An American Hillel student stabbed and killed during street protests in Egypt had a “passion for learning,” according to his Jewish college chaplain, writes Stephen Oryszczuk.

Andrew Pochter, 21, was caught up in vicious fighting between rival pro- and anti-government groups in the Egyptian city of Alexandria on Friday night. He was taken to hospital but pronounced dead shortly after arriving.

The student, who attended KenyonCollege in Ohio, left for the Middle East at the end of May, planning a three month visit.

He was known to take a keen interest in the social and political turmoil spreading throughout the region, after he spent some time with a host family in Morocco at the beginning of the Arab Spring three years ago.

“He had a passion for learning about other people and other cultures,” said Marc Bragin, Kenyon’s Jewish chaplain. “He was truly interested in listening to what other people had to say, which for a 21-year-old is not that common.”

His family said he had gone to Egypt to teach English to young children, while also working to improve his Arabic skills.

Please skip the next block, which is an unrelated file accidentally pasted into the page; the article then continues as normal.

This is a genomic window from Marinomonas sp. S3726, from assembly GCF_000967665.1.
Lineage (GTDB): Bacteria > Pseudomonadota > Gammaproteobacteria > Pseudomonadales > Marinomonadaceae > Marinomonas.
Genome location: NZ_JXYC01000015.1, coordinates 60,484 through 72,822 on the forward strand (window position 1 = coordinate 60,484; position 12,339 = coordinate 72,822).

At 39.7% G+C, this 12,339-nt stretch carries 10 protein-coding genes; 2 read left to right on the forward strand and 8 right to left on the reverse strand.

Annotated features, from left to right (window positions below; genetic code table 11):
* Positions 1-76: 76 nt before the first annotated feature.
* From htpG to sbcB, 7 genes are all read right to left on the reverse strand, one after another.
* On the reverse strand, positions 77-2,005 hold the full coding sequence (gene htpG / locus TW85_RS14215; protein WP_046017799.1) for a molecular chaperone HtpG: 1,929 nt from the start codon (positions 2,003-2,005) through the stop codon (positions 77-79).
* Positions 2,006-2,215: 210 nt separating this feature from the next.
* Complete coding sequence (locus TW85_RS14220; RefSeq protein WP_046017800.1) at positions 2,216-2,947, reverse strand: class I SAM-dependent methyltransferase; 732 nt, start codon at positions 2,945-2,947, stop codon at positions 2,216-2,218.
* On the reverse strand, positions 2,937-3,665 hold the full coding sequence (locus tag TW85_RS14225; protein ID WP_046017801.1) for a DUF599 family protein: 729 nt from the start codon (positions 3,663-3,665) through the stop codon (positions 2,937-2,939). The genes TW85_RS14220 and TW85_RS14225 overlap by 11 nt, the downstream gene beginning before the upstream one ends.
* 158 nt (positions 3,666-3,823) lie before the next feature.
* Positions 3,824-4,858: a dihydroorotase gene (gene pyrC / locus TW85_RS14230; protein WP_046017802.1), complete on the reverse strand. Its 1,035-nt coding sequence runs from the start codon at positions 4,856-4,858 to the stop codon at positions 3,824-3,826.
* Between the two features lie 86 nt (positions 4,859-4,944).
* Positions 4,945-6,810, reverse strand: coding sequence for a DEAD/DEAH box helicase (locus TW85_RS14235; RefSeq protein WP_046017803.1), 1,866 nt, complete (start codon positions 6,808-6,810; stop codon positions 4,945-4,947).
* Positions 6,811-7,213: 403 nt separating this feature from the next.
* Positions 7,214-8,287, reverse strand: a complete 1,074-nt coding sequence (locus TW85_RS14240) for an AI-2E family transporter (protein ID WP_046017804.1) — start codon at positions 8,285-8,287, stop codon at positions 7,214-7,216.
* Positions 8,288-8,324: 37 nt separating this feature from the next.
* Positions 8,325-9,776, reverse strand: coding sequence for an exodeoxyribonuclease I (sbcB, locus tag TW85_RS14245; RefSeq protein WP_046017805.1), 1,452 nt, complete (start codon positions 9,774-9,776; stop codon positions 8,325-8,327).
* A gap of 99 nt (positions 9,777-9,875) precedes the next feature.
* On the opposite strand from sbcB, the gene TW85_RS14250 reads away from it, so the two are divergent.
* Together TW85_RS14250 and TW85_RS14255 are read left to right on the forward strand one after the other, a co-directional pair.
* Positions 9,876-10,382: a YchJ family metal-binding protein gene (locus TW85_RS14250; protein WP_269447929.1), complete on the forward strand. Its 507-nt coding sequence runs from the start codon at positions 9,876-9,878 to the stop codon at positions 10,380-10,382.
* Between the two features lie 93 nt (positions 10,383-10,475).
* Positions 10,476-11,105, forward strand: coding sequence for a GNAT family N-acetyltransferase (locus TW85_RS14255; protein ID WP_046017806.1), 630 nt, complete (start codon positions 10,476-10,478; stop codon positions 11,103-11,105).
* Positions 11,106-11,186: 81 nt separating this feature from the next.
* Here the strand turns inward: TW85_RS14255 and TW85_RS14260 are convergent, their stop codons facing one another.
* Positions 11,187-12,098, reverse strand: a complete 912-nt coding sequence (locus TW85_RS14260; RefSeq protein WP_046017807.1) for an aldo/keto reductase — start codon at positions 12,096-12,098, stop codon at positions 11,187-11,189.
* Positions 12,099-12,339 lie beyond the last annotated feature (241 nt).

Among those paying tribute were friends and family members. Meryn Chimes, 20, said she had last heard from him through Facebook on Tuesday, when he had said that the students were struggling with English lessons.

“Andrew’s world was one in which he saw the best in everyone,” she said.

The violence was not limited to Alexandria, with several cities throughout the country witnessing clashes over the weekend.

The latest trouble is being orchestrated by opponents of Mohammed Morsi, the Muslim Brotherhood president critics say is now emulating the dictatorial style of former ruler Hosni Mubarak.

Four government ministers were this week reported to have resigned, and the Muslim Brotherhood headquarters were ransacked by a group of armed men, an act the ruling party said on had “crossed a red line”.